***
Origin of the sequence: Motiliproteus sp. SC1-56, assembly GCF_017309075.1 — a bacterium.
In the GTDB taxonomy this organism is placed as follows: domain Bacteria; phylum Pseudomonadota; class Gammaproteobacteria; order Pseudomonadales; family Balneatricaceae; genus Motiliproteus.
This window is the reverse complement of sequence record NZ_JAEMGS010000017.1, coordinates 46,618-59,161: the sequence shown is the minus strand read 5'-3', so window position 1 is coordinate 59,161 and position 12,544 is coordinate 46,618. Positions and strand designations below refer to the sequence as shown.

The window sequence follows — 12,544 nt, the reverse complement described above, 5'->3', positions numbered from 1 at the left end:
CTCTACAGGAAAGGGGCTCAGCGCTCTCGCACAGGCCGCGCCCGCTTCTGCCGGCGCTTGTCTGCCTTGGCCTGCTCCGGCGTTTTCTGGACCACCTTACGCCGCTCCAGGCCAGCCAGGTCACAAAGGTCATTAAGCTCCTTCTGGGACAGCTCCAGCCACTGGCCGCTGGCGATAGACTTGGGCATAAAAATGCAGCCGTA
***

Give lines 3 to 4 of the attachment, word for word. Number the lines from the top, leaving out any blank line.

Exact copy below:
This window is the reverse complement of sequence record NZ_JAEMGS010000017.1, coordinates 46,618-59,161: the sequence shown is the minus strand read 5'-3', so window position 1 is coordinate 59,161 and position 12,544 is coordinate 46,618. Positions and strand designations below refer to the sequence as shown.

The window sequence follows — 12,544 nt, the reverse complement described above, 5'->3', positions numbered from 1 at the left end: